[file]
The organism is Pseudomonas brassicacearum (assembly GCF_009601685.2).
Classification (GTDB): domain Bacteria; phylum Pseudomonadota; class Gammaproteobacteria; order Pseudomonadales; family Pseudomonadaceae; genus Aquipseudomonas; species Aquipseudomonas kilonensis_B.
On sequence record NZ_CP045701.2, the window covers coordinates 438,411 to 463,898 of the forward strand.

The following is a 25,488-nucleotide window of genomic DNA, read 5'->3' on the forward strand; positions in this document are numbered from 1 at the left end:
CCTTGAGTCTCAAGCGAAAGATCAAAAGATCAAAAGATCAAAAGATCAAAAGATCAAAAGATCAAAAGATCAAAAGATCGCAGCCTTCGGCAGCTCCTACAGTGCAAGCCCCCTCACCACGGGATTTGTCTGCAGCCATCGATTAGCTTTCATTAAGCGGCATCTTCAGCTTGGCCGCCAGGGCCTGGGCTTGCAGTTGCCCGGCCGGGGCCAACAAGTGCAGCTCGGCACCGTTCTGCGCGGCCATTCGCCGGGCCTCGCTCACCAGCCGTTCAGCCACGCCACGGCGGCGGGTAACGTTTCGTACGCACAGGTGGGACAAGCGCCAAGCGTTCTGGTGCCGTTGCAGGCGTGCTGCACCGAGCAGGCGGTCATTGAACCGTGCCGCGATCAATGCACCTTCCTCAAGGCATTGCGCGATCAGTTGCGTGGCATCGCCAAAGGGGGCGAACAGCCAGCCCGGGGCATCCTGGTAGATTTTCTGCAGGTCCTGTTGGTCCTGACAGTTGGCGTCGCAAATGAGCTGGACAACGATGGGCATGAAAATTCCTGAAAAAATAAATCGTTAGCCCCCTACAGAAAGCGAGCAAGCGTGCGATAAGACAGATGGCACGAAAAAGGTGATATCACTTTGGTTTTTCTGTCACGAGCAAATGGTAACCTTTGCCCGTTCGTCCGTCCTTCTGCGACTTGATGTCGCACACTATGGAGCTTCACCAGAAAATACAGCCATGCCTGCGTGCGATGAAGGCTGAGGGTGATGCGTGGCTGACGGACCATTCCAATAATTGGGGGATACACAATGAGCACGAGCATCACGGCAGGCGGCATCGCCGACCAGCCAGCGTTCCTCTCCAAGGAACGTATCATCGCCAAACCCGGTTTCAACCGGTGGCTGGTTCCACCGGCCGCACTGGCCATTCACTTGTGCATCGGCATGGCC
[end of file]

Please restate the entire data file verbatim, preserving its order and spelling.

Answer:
The organism is Pseudomonas brassicacearum (assembly GCF_009601685.2).
Classification (GTDB): domain Bacteria; phylum Pseudomonadota; class Gammaproteobacteria; order Pseudomonadales; family Pseudomonadaceae; genus Aquipseudomonas; species Aquipseudomonas kilonensis_B.
On sequence record NZ_CP045701.2, the window covers coordinates 438,411 to 463,898 of the forward strand.

The following is a 25,488-nucleotide window of genomic DNA, read 5'->3' on the forward strand; positions in this document are numbered from 1 at the left end:
CCTTGAGTCTCAAGCGAAAGATCAAAAGATCAAAAGATCAAAAGATCAAAAGATCAAAAGATCAAAAGATCAAAAGATCGCAGCCTTCGGCAGCTCCTACAGTGCAAGCCCCCTCACCACGGGATTTGTCTGCAGCCATCGATTAGCTTTCATTAAGCGGCATCTTCAGCTTGGCCGCCAGGGCCTGGGCTTGCAGTTGCCCGGCCGGGGCCAACAAGTGCAGCTCGGCACCGTTCTGCGCGGCCATTCGCCGGGCCTCGCTCACCAGCCGTTCAGCCACGCCACGGCGGCGGGTAACGTTTCGTACGCACAGGTGGGACAAGCGCCAAGCGTTCTGGTGCCGTTGCAGGCGTGCTGCACCGAGCAGGCGGTCATTGAACCGTGCCGCGATCAATGCACCTTCCTCAAGGCATTGCGCGATCAGTTGCGTGGCATCGCCAAAGGGGGCGAACAGCCAGCCCGGGGCATCCTGGTAGATTTTCTGCAGGTCCTGTTGGTCCTGACAGTTGGCGTCGCAAATGAGCTGGACAACGATGGGCATGAAAATTCCTGAAAAAATAAATCGTTAGCCCCCTACAGAAAGCGAGCAAGCGTGCGATAAGACAGATGGCACGAAAAAGGTGATATCACTTTGGTTTTTCTGTCACGAGCAAATGGTAACCTTTGCCCGTTCGTCCGTCCTTCTGCGACTTGATGTCGCACACTATGGAGCTTCACCAGAAAATACAGCCATGCCTGCGTGCGATGAAGGCTGAGGGTGATGCGTGGCTGACGGACCATTCCAATAATTGGGGGATACACAATGAGCACGAGCATCACGGCAGGCGGCATCGCCGACCAGCCAGCGTTCCTCTCCAAGGAACGTATCATCGCCAAACCCGGTTTCAACCGGTGGCTGGTTCCACCGGCCGCACTGGCCATTCACTTGTGCATCGGCATGGCC